Barry Biggs, owner of Springs-based PC Brokers, also traces the beginning of his supply issues to before the pandemic. 

“There has been a demand for certain components, partly due to bitcoin mining — mainly the components for graphics cards, which are used both for gaming and mining,” he said. 

Biggs said everyone needs computers now that so many are working from home. From his perspective — running a business that builds computers — the effects have been severe.

“When you combine the crypto mining demand with the pandemic shortages, [graphics] cards are now selling for two or three times the retail price,” he said.

 In some cases PC Brokers has been able to import directly from overseas, as their usual suppliers were limiting the smaller store to one card per month.

Biggs thinks  more stateside production could be at least a part of the solution. 

“Right now, 85 percent of the fabrication plants making raw chip components are overseas — in Taiwan, Korea, and China,” he said.

“In a perfect world, we would open up fabrication plants in the States,” said Biggs, but he also acknowledges that, despite commitments from Intel and others, building the infrastructure to create chips “is a very slow process, and we’re talking three or four years down the road.”

“We are a small business, and we’ve been in business for 32 years — I have never seen a 24-month period like the last 24 months. These trends were there before the pandemic, but afterwards they got much worse.”

“With trade discussions not going well, in my opinion we have at least another year or two from getting back to an equilibrium,” he said, but he noted that, in the last 90 days, things have noticeably improved.

THE RIPPLE EFFECT

Karen Gerwitz is president and CEO of the World Trade Center in Denver, a nonprofit networking and services organization dedicated to helping international businesses based in Colorado.

“The pandemic started a ripple effect,“ Gerwitz said. “After that you have labor shortages, inflation of raw materials and shipping containers. … There are a lot of costs companies have to endure, and when prices are not stable they have to rearrange their supply chain, find different shipping routes, find a new supplier — these all create impromptu decisions, which never go well.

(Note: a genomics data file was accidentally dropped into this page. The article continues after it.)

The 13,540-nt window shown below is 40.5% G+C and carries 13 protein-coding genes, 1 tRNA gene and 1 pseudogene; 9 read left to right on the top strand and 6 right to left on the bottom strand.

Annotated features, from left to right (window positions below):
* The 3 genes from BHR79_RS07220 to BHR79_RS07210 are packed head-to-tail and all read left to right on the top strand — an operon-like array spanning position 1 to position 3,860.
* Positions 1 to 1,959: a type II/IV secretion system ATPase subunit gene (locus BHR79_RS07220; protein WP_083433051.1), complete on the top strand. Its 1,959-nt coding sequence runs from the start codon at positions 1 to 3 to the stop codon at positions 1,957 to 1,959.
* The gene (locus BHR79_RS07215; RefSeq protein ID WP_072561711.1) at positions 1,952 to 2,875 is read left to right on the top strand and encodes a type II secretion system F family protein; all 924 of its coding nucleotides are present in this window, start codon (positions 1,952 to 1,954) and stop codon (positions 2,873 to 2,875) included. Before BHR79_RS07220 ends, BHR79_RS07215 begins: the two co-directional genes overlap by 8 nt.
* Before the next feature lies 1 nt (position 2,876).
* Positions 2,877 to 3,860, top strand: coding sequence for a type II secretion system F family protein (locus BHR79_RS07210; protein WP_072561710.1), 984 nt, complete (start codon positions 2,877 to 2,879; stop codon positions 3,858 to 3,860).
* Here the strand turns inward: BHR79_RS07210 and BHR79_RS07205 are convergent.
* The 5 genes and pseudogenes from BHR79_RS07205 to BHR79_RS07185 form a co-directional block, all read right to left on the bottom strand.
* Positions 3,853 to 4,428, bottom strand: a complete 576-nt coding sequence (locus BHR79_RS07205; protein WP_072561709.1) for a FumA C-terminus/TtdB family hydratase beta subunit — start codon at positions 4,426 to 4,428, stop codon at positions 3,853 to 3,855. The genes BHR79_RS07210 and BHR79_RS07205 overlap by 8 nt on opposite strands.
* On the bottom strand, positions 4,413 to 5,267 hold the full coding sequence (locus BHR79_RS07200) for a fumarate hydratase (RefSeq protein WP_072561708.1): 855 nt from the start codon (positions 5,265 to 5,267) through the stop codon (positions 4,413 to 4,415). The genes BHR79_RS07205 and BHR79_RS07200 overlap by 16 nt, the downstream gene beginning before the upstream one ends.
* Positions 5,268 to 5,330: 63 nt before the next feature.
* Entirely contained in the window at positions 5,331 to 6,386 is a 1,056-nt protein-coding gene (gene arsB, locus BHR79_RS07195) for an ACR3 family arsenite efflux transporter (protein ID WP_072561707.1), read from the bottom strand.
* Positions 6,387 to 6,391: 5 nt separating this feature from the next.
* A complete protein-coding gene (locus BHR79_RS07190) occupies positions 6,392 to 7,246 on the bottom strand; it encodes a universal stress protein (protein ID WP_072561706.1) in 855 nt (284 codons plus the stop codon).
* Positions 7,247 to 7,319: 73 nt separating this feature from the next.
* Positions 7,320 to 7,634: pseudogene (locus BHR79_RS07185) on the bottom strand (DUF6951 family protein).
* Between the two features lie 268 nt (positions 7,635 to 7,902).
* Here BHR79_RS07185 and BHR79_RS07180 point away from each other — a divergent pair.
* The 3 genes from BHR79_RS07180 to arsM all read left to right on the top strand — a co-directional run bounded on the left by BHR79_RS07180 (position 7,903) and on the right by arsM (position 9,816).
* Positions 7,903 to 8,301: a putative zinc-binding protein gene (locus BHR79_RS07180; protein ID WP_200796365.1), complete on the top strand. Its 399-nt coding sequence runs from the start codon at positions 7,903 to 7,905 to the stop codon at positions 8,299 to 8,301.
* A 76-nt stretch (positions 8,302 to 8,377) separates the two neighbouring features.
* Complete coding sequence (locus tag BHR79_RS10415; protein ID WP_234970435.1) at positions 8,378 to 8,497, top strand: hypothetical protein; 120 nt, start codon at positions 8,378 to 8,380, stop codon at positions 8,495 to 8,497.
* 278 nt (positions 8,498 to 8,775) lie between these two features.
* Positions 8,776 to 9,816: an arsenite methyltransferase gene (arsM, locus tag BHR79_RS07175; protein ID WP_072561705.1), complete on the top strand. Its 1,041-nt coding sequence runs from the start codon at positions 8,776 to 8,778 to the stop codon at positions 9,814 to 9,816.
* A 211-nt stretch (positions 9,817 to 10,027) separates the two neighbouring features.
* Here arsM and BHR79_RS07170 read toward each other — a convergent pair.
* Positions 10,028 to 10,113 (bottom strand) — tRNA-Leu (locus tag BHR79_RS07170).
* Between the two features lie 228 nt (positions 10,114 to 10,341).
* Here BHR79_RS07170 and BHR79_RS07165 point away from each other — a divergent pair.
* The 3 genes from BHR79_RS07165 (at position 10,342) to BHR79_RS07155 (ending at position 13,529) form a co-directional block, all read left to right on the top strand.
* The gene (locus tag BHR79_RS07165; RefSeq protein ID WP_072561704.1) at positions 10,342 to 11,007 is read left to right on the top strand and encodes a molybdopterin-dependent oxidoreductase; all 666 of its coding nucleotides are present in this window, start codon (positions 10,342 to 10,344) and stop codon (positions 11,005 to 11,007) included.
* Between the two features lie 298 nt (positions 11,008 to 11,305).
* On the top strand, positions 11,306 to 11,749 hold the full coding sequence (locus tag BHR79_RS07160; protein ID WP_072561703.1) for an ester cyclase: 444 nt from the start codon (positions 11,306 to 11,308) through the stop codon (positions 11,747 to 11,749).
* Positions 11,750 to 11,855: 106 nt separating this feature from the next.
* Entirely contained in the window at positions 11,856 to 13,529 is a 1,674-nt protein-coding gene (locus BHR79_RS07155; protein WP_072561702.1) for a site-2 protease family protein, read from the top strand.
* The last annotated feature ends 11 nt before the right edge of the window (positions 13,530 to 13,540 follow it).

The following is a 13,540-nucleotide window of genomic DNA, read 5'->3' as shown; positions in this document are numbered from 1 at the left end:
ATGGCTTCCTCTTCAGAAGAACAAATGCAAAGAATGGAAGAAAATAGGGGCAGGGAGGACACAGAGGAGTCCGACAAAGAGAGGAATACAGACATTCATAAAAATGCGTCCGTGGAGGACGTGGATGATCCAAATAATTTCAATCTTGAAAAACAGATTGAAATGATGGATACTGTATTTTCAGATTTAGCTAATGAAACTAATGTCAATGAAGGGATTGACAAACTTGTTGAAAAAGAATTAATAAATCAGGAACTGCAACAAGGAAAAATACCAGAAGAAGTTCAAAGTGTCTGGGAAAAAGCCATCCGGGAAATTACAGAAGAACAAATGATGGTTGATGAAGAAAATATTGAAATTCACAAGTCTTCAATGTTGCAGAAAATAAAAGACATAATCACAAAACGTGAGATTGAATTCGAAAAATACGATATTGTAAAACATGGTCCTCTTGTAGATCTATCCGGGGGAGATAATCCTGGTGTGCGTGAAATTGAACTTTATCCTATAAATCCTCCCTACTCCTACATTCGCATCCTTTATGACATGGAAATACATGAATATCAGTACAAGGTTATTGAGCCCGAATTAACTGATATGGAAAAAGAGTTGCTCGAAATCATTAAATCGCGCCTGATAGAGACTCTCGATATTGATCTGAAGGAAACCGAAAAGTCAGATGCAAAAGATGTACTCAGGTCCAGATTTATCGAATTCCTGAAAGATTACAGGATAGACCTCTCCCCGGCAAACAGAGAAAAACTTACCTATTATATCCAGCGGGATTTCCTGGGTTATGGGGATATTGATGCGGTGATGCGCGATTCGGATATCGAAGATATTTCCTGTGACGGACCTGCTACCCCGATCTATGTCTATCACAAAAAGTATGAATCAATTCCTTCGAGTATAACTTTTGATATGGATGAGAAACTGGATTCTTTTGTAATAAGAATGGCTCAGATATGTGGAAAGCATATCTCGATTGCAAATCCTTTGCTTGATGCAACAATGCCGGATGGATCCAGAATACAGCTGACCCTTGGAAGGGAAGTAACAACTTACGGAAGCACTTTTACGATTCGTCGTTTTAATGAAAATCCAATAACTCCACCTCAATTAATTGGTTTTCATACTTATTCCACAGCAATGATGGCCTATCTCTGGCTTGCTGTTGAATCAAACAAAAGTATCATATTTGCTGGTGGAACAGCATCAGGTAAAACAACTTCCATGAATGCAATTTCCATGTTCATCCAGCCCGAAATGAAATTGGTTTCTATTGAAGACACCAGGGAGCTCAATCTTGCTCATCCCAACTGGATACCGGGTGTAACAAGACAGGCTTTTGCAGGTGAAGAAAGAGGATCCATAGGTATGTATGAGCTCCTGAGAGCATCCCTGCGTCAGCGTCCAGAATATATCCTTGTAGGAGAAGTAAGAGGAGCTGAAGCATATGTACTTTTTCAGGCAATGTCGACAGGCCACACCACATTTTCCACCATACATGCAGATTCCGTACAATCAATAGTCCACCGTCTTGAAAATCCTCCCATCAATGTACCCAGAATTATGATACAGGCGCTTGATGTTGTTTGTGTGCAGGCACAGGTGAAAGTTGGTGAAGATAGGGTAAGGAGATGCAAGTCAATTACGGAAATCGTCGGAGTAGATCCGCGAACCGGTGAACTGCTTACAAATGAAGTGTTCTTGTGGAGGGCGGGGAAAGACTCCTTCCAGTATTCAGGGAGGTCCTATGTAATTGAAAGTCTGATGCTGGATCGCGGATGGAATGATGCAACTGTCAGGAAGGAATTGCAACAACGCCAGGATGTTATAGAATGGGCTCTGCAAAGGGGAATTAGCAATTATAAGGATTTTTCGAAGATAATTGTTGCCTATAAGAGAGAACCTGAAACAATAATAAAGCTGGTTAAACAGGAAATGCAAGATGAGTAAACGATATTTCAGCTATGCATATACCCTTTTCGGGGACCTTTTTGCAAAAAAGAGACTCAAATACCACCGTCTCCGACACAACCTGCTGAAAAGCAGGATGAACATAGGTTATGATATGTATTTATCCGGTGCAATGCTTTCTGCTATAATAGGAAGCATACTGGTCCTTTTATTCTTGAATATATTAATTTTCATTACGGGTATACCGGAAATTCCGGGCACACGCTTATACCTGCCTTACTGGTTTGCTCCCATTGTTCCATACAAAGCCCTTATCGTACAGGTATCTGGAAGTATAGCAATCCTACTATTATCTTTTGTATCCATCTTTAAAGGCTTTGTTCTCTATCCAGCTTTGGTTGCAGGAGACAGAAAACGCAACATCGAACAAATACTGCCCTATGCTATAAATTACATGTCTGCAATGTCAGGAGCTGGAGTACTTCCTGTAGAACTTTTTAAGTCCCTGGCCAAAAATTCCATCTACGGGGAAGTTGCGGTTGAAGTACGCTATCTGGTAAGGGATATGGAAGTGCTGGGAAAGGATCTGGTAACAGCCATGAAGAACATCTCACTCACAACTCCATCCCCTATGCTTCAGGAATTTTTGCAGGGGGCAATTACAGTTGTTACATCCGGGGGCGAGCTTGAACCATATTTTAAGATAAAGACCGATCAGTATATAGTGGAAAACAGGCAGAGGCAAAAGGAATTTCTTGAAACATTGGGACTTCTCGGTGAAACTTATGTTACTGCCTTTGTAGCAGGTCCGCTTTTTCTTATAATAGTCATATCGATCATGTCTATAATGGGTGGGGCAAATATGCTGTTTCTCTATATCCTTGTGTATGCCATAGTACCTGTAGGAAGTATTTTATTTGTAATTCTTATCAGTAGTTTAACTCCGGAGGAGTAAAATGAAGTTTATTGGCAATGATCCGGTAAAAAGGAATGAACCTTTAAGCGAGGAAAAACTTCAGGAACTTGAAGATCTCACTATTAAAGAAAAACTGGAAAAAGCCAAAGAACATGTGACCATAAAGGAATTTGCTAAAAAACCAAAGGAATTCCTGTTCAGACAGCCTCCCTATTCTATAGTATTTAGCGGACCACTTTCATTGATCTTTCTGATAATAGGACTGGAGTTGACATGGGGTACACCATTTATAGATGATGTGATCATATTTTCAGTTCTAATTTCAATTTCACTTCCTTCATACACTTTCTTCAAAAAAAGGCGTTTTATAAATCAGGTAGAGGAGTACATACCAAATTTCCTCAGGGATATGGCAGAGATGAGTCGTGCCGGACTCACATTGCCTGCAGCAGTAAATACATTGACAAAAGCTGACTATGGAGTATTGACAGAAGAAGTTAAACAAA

“Semiconductor shortages are causing major issues, which will impact all the aerospace companies here. Steel and aluminum have been challenging with regard to tariffs. Beer companies are having to pay more for their cans, and Colorado is such a major beer state.”

Gerwitz believes consumer products are among the hardest hit, since manufacturing plants “like those in Vietnam are closing because of the pandemic or have labor shortages. We get a lot of tech things from Vietnam, but we also get furniture — Restoration Hardware has had to cancel a new product line because of closures in Vietnam.”

When it comes to reversing these trends, Gerwitz is hopeful. 

“When there are challenges in global or domestic supply, we innovate and find new ways to do things,” she said. “That’s what business and the free market does.” 

Currently Gerwitz sees a lot of companies moving manufacturing from China to Mexico, but also thinks increased semiconductor chip production in the U.S. will only help the economy and create good jobs here at home.

“I think globalization works. ... Yes, we have had challenges, but it illustrates the importance of trade — for a time, we couldn’t even get toilet paper and really basic things. ... Global trade is so important for our day-to-day lives,” she said.

Bailey also said, “the long-run solution is indeed going to be switching things around, but at the same time, some things it doesn’t make sense for us to produce.”

Nevertheless, she feels that the appetite for building within the U.S. is strong, and many companies would rather buy directly and use American parts — especially while the memory of not having enough PPE and medical supplies for hospitals is still fresh in the nation’s consciousness.